Monday, 14 January 2013

Sharing Mum and Dad: a child's right

Having just watched the Channel 4 Dispatches programme “Sharing Mum and Dad”, I must admit to feeling slightly disappointed in its coverage.  Whilst it was heart-warming to see an example of co-operative shared parenting at its best, the programme totally failed to capture the heart-ache and devastation of those children and parents who have no contact.  Tim Lovejoy stated that in the worst case situation, contact takes places in a contact centre, a lifeline for some parents.  This is not the worst case situation.  For some parents and children there is no lifeline: there is no contact.

According to Ministry of Justice figures, more than 122,000 children were involved in new private law family court applications in 2010.  The majority of these were for contact or residence orders where separating parents were in conflict and unable to agree on arrangements for their children.  Such highly conflicted separations are rarely progressed without hostility and the emotional toll on all involved can have devastating effects and repercussions for many years.  The hostility exercised, combined with the disruption of contact during extended litigation, can promote Parental Alienation – the unwarranted loathing and rejection of a loving parent.  

According to Baroness Butler-Sloss, the court seeks to maintain the status quo when making a court order.  Which status quo would this be?  The status quo immediately prior to separation, where despite their differences, both parents somehow manage to share care for their child – take them to school, bathe them, prepare and share meals with them, read them a bedtime story, take them to after-school activities, help with their homework, visit family, set and maintain guidance and rules, share special occasions and events.  Or the status quo immediately after separation, when one parent prevents their child having any contact or meaningful relationship with the other parent: their child cannot talk about their parent, have their picture, send or receive birthday cards, talk on the telephone, visit grandparents.  Or the status quo after 2 years of litigation, separation and broken court orders when a child no longer knows the other parent and memories of their loving relationship have been dimmed from consciousness?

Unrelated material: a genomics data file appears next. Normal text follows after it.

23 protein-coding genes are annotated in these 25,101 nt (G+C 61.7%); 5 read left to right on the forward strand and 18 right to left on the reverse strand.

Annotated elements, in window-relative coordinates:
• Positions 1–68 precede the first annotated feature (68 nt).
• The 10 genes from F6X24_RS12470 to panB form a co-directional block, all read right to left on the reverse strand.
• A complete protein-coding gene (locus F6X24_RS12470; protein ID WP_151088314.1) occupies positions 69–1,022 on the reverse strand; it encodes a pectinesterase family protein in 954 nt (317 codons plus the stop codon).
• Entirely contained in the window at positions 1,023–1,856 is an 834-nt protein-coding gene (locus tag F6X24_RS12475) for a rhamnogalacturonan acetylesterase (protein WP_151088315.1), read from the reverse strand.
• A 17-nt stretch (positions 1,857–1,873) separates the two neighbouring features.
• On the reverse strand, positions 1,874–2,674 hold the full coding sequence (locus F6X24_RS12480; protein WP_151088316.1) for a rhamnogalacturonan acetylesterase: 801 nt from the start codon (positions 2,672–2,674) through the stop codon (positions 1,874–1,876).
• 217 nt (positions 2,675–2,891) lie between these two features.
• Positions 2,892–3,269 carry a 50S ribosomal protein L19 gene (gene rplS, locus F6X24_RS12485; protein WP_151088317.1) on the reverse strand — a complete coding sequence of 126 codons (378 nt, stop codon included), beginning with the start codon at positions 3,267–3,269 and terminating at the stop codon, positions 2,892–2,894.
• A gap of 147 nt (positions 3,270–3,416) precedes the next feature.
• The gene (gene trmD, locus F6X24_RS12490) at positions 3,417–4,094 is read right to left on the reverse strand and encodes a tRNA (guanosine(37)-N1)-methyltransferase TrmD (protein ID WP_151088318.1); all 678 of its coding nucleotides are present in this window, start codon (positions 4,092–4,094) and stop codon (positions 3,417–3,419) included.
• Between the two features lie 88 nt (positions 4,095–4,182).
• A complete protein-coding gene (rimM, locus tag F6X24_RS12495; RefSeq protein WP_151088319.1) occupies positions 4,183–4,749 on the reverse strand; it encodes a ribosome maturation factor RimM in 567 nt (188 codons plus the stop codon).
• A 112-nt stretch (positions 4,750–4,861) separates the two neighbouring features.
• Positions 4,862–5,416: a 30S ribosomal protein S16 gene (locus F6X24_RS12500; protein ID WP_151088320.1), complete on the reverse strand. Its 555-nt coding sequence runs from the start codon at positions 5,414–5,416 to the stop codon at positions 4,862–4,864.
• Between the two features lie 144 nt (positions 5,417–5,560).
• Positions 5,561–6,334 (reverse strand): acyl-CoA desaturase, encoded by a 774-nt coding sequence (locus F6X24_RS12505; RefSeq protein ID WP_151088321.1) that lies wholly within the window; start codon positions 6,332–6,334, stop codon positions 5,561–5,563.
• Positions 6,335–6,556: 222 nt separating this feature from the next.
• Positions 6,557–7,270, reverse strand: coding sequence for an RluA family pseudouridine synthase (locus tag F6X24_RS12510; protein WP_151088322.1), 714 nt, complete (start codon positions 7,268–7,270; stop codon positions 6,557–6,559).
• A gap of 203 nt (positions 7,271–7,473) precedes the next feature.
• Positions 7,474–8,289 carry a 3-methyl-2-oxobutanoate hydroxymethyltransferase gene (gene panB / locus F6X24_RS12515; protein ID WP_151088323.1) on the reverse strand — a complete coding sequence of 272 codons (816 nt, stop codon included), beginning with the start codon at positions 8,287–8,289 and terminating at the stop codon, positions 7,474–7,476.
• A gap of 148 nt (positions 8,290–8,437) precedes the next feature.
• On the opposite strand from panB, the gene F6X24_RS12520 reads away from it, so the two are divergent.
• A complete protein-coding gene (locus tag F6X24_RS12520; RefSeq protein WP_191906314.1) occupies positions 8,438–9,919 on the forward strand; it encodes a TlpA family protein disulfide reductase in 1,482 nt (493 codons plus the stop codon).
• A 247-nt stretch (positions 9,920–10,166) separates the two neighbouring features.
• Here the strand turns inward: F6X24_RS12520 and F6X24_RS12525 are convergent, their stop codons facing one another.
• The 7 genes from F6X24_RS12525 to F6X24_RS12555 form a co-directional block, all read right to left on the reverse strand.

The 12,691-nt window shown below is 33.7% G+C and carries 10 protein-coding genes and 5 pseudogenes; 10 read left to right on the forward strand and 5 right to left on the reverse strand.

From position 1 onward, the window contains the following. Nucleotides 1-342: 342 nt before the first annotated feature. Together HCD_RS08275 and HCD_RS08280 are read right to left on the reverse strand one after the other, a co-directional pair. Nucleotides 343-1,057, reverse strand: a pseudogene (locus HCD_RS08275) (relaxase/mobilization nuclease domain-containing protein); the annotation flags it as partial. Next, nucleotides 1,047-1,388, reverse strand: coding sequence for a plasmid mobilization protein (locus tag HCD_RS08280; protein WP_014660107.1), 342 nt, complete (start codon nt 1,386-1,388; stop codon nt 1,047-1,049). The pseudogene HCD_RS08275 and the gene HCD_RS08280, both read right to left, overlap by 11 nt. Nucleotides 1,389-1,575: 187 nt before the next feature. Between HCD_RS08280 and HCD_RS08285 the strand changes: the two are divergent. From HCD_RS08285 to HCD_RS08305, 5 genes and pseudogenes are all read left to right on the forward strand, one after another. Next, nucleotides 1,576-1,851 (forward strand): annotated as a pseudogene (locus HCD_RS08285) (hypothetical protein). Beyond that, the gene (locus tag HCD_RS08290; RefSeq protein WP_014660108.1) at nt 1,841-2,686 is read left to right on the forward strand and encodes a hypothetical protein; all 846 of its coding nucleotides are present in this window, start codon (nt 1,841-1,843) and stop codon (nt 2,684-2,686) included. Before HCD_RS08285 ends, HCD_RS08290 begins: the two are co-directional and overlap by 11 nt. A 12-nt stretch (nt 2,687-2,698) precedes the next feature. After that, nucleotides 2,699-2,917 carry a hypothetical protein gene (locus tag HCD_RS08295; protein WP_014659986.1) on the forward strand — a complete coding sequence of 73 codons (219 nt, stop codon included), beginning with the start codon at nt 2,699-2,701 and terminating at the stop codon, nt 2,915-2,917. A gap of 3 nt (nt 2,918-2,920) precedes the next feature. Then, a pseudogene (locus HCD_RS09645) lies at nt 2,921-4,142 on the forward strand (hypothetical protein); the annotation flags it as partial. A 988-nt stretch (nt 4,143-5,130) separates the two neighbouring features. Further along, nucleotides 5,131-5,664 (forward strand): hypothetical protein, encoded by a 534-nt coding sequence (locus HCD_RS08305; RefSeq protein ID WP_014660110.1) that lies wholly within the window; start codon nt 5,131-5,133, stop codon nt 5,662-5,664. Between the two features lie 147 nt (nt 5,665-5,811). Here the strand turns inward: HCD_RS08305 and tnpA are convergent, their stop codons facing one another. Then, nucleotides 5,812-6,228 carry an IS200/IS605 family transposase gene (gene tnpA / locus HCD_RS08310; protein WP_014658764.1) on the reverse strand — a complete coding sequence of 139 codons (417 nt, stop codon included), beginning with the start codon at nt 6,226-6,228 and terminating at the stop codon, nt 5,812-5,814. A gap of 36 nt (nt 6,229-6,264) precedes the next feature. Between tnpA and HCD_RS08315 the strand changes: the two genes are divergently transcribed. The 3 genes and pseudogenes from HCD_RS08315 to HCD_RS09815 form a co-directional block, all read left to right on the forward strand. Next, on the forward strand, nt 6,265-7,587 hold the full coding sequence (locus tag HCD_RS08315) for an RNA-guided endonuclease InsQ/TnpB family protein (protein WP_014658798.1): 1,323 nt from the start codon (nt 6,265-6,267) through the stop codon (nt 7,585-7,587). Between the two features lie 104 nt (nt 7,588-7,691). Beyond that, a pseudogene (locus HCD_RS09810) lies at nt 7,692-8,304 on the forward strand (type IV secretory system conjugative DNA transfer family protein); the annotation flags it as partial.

The fact remains, irrespective of whether a presumption of shared parenting becomes enshrined in law, we already have legislation which stipulates that the welfare of the child is paramount.  There is a wealth of evidence to suggest that the best outcome for children is achieved by the active involvement of both parents in their everyday lives.  It is the current application of this paramouncy principle which fails these children.  Of course there are situations when proven abuse and violence should lead to caution over contact.  However, in highly conflicted cases, 67% of allegations of domestic violence and abuse are unfounded.  What other reason can there be for a child not continuing to have contact with both parents in light of evidence of the benefits?

Perhaps it is time to shake up our family law system – now, today, whether a change in the law is planned or not.  If one parent refuses or denies contact why can a judge not immediately enforce contact, upholding a child’s right to a relationship with both parents?  Why is contact not enforced until after a lengthy, embittered legal battle – and even then, when court orders are broken, why is there an almost universal failure to enforce?   Whilst I admit I am no family law specialist, I am unaware of any legal reason why this is not possible (please advise me if this is not the case).  I suspect the truth is that the judiciary and CAFCASS are simply too set in their ways and incapable of examining the legislation through a fresh lens.  Whilst I acknowledge the resource implications of immediate safe enforcement of contact, I suggest that this would be a temporary issue.  Once the family courts grasp the nettle and begin immediate enforcement, there would be a reduction in prolonged litigation, and associated costs. 

I appreciate my ponderings may seem na├»ve and simplistic – but what is more simple than the love that a child and his mother and father share.  Sometimes we need simple solutions that will truly allow a child to share mum and dad.